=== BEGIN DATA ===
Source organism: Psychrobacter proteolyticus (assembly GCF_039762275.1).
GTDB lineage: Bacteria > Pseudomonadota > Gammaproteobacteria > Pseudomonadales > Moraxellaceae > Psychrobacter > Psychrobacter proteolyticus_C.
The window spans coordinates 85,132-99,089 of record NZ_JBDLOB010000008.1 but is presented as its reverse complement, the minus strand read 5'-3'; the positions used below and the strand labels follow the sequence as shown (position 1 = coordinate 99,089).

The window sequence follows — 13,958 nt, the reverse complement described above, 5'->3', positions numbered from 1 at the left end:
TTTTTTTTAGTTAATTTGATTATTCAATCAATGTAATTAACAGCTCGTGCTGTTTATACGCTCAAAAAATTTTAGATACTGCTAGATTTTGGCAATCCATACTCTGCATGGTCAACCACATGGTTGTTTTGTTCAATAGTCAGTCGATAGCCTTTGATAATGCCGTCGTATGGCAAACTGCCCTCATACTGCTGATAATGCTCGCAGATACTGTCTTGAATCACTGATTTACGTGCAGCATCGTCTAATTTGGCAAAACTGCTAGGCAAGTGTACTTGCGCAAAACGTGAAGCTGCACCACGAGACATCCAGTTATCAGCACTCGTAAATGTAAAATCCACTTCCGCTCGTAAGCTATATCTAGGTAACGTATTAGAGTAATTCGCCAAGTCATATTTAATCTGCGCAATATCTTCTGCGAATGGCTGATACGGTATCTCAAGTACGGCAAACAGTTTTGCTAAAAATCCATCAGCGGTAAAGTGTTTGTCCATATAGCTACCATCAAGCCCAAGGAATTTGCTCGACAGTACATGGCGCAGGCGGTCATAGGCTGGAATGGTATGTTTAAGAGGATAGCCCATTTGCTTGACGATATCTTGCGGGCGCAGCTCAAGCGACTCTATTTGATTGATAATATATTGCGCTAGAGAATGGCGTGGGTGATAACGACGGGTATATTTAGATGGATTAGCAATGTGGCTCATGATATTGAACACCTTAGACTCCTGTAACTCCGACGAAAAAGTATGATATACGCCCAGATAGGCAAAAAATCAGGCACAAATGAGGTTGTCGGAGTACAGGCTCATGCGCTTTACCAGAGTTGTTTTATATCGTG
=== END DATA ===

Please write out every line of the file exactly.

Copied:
Source organism: Psychrobacter proteolyticus (assembly GCF_039762275.1).
GTDB lineage: Bacteria > Pseudomonadota > Gammaproteobacteria > Pseudomonadales > Moraxellaceae > Psychrobacter > Psychrobacter proteolyticus_C.
The window spans coordinates 85,132-99,089 of record NZ_JBDLOB010000008.1 but is presented as its reverse complement, the minus strand read 5'-3'; the positions used below and the strand labels follow the sequence as shown (position 1 = coordinate 99,089).

The window sequence follows — 13,958 nt, the reverse complement described above, 5'->3', positions numbered from 1 at the left end:
TTTTTTTTAGTTAATTTGATTATTCAATCAATGTAATTAACAGCTCGTGCTGTTTATACGCTCAAAAAATTTTAGATACTGCTAGATTTTGGCAATCCATACTCTGCATGGTCAACCACATGGTTGTTTTGTTCAATAGTCAGTCGATAGCCTTTGATAATGCCGTCGTATGGCAAACTGCCCTCATACTGCTGATAATGCTCGCAGATACTGTCTTGAATCACTGATTTACGTGCAGCATCGTCTAATTTGGCAAAACTGCTAGGCAAGTGTACTTGCGCAAAACGTGAAGCTGCACCACGAGACATCCAGTTATCAGCACTCGTAAATGTAAAATCCACTTCCGCTCGTAAGCTATATCTAGGTAACGTATTAGAGTAATTCGCCAAGTCATATTTAATCTGCGCAATATCTTCTGCGAATGGCTGATACGGTATCTCAAGTACGGCAAACAGTTTTGCTAAAAATCCATCAGCGGTAAAGTGTTTGTCCATATAGCTACCATCAAGCCCAAGGAATTTGCTCGACAGTACATGGCGCAGGCGGTCATAGGCTGGAATGGTATGTTTAAGAGGATAGCCCATTTGCTTGACGATATCTTGCGGGCGCAGCTCAAGCGACTCTATTTGATTGATAATATATTGCGCTAGAGAATGGCGTGGGTGATAACGACGGGTATATTTAGATGGATTAGCAATGTGGCTCATGATATTGAACACCTTAGACTCCTGTAACTCCGACGAAAAAGTATGATATACGCCCAGATAGGCAAAAAATCAGGCACAAATGAGGTTGTCGGAGTACAGGCTCATGCGCTTTACCAGAGTTGTTTTATATCGTG